My budget for a video camera was really tight so I did a bunch of research on older 8MM camcorders that had A/V inputs.  Then I watched eBay like a hawk for one of the cameras on my list and eventually won a bid on a camcorder that had broken optics but the VCR portion still worked fine.  I managed to get the camcorder, charger, battery, AC adaptor and carry case for a mere $80!  Although the camera is fairly small and lightweight it can drag on you on really long climbs.  8mm

For something a little out you could tryout "Toe Jam Cam"arrow

images/Howtos/Video/ToeJamCam-3.jpg So after I switched to the Helmet-Mounted Camcorder Method, I was left with a lipstick camera just gathering dust.  So I slapped some industrial strength Velcro on the forward outside part of my left shoe and another strip on the outside heel area of my right shoe.  I had to reorient the camera in the housing, but by going with the left foot looking forward and the right foot looking rearward setup I did not have to mess with the orientation of the camera with wanted to switch angles.
Now the "Toe Jam Cam" gives some pretty disorientating footage when you are pedaling but you can get some interesting angles when you are coasting.   You can see some of these in my Gooseberry Video.    Cable routing can be interesting as a loose cable in that area could get caught on brush or your pedals if not properly thought out.  I routed the cables under my knee warmers and shorts on their way to the camcorder in my backpack.   You can also mount camera in all sorts of locations on your bike, but I am not a fan of having cables attaching me to my bike. Toe Jam Cam

 

Helmet-Mounted Camcorder Method arrow

 

Helmet Cam

 

The Helmet-Mounted Camera method is just that, a camcorder strapped to your helmet.  You will need a smallish camcorder.  I have a Sony DCR-PC-9, but I almost bought one of the Canon ZR line of miniDV camcorders.  To get the camcorder on my helmet I bought an "X-Jacket" enclosure from ThinkHelmets, but they can also be purchased through Sky Systems LTD. (I believe these are at least affiliated companies, if not one and the same).  I almost purchased an enclosure from Bonehead Composites but ultimately I liked the look of the X-jacket better.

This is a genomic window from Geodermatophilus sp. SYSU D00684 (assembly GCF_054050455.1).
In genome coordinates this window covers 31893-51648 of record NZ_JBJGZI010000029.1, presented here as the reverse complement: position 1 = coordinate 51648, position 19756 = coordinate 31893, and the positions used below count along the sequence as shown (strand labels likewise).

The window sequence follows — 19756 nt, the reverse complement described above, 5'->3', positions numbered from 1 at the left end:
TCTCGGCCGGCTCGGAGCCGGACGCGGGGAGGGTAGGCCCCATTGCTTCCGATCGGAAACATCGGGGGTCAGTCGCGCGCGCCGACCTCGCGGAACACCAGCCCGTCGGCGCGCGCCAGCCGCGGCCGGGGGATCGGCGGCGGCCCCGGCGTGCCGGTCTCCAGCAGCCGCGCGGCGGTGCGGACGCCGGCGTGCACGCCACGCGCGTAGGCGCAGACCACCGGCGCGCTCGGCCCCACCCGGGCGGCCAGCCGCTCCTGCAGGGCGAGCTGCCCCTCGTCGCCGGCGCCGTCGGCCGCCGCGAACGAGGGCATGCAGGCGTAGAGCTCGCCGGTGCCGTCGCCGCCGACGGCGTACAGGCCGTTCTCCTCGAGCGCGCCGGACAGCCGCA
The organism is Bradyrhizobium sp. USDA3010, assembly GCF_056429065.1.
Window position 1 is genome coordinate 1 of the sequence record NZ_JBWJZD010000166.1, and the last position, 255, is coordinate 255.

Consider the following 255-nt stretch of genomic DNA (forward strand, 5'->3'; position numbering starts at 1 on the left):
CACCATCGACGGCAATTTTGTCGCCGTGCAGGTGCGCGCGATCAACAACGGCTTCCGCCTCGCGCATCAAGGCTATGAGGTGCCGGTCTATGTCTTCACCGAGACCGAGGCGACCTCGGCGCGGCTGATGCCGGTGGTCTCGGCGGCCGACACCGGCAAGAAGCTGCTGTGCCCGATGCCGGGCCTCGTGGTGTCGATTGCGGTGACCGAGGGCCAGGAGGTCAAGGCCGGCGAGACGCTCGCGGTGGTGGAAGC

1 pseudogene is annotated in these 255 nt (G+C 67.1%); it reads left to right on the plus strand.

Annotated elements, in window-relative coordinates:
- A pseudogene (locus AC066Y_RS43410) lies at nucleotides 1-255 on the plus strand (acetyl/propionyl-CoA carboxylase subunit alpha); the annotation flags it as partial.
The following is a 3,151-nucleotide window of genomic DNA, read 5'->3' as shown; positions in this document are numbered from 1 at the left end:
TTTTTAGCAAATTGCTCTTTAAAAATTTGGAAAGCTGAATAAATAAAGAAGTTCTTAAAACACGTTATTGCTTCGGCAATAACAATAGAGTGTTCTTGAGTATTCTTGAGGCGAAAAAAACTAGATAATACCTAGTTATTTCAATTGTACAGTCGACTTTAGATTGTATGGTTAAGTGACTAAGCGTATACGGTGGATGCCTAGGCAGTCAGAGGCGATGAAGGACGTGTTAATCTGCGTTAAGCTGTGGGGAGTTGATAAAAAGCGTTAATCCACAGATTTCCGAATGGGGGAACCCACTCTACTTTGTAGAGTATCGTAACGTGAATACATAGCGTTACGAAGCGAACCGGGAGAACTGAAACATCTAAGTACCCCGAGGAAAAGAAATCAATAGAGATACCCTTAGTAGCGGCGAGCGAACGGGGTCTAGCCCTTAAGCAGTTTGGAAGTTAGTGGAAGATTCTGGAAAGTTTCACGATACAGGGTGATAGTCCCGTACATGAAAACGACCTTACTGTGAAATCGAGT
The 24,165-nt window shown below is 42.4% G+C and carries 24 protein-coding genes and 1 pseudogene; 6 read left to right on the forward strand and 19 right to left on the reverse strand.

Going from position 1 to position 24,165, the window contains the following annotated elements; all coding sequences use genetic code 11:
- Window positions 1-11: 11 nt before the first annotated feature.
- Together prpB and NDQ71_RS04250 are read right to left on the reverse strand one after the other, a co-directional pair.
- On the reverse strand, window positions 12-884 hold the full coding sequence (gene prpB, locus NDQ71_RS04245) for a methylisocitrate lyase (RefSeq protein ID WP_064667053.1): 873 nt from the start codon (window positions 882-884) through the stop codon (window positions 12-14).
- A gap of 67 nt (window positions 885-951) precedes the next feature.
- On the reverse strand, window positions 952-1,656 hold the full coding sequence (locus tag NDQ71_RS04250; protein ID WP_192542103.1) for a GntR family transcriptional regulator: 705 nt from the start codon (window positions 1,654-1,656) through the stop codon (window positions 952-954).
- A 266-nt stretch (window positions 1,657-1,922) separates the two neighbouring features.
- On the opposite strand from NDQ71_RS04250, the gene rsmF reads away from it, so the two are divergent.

HelmetCam-XmasTime.JPG (84966 bytes) When the mount came in it was like an early Christmas present HelmetCam-Parts.JPG (75754 bytes) It came with some mounting hardware, but it was designed around the flat mounting surfaces of your typical skydiving helmet.
HelmetCam-UselessWarning.JPG (51343 bytes) There was also some blah blah warning about using these things. HelmetCamera-WarningCorrected.JPG (87886 bytes) I fixed the warning quite quickly
HelmetCam-NewParts.JPG (107757 bytes) I had assembled my own little collection of mounting hardware from the local home improvement store. HelmetCam-Helmets.JPG (110285 bytes) I used my other helmet which I already had the point of view figured out on as the guide for the mounting angle of the enclosure.
HelmetCam-PlasticBushings1.JPG (75057 bytes) I took a couple of lengths of hollow nylon  rods and shaped them to provide a proper fit against the helmet.  Additionally they assist in keeping the mounting bolt from pushing through the helmet in a crash. HelmetCam-PlasticBushings2.JPG (86032 bytes) Here are the nylon rods after being shaped and installed.  These rods also provide the primary horizontal adjustment.  Note:  The protruding bolt shown here was latter cut flush and a felt pad put over the T-Bolt.